- In the Gospel reading, the Holy Family is a model of unity and love in spite of their “great anxiety” during their difficult three-day search for Jesus. The reading ends with these words: He (Jesus) went down with them and came to Nazareth, and was obedient to them; and his mother kept all these things in her heart. And Jesus advanced in wisdom and age and favor before God and man.
- In the reading, what are some lessons we can learn from the actions and responses of Mary and Jesus?
- What are the “anxieties” in your own life that can keep you from being more obedient to God’s plan?
- What are some steps you can take during your busy days to be more in tune with the Lord’s will during the day, and allow the Holy Spirit to lead you and guide you?
- The meditation is a reflection on these words from the first reading: Take care of your father when he is old (Sirach 3:12). It ends with these words: “If you are currently caring for an elderly loved one, take heart! God is pleased by your efforts and is pouring out grace on you. If you are on the receiving end, know that you are a blessing to your loved ones. If you anticipate a time when you will need to do more for your parents, don’t worry. Everything you do to honor and care for them will bless you.”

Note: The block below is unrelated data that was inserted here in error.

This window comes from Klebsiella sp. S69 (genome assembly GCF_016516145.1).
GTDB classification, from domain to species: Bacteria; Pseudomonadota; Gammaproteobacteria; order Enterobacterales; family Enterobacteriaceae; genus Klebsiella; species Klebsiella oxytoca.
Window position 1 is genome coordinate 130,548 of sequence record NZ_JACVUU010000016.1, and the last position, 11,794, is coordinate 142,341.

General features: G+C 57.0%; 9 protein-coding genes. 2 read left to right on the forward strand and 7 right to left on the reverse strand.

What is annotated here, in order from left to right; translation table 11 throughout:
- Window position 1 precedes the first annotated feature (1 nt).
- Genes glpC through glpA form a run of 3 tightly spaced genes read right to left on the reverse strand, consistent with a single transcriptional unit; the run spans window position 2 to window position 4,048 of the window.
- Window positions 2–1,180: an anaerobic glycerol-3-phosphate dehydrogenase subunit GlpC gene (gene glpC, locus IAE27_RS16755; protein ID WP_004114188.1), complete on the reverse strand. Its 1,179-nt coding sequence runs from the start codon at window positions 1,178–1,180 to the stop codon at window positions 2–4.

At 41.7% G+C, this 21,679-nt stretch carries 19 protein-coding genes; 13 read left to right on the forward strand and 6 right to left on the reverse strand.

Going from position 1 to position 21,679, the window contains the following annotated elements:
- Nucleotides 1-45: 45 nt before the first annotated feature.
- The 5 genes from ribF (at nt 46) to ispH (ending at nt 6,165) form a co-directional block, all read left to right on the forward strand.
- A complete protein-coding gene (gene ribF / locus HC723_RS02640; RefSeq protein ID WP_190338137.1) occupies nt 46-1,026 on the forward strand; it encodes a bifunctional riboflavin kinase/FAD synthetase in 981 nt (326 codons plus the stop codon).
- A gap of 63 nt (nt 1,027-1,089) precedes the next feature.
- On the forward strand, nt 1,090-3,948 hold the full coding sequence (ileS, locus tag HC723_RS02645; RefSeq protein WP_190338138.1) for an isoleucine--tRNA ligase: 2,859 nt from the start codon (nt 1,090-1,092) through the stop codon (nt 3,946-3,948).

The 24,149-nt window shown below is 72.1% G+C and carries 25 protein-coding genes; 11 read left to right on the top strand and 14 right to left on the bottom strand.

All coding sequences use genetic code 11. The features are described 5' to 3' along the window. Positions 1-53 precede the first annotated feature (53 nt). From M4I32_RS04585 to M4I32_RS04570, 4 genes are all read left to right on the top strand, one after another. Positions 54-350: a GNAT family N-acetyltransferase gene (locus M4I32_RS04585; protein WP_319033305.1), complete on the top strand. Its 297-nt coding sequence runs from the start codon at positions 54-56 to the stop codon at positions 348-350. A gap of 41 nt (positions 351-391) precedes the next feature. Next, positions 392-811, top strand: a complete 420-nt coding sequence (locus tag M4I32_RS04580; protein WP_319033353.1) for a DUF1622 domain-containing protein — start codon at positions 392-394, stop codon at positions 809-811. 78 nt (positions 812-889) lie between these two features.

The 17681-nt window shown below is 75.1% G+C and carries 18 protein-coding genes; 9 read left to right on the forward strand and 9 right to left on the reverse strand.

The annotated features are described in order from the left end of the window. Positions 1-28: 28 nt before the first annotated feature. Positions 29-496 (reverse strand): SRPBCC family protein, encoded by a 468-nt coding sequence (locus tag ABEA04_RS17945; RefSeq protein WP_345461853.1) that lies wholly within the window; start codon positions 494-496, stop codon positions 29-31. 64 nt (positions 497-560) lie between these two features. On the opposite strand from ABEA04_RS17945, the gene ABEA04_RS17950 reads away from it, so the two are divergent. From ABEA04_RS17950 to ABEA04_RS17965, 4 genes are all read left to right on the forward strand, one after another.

- What do these ending words of the meditation mean to you?
- What are some ways you can put these words, and other words from the meditation, into practice?
- How does it describe the fruits of doing so?
Take some time now to pray and ask the Lord for the grace to honor and love your family, just as the Mary and Joseph were able to love and honor Jesus, Elizabeth, and all their family members. Use the prayer below from the end of the meditation as the starting point.
“Lord, help me to honor and love my family.”
[The discussion questions were created by Maurice Blumberg, who is currently a member of the board of directors of the ChristLife Catholic Ministry for Evangelization (www.christlife.org), a member of the National Service Committee Council of the Catholic Charismatic Renewal (www.nsc-chariscenter.org), and a board member of The Love of Christ Foundation. Prior to this, Maurice was the founding executive director of the National fellowship of Catholic Men, a chairman of the board of The Word Among Us (www.wau.org), and a director of partner relations for The Word Among Us Partners ministry. He can be contacted at firstname.lastname@example.org or email@example.com.]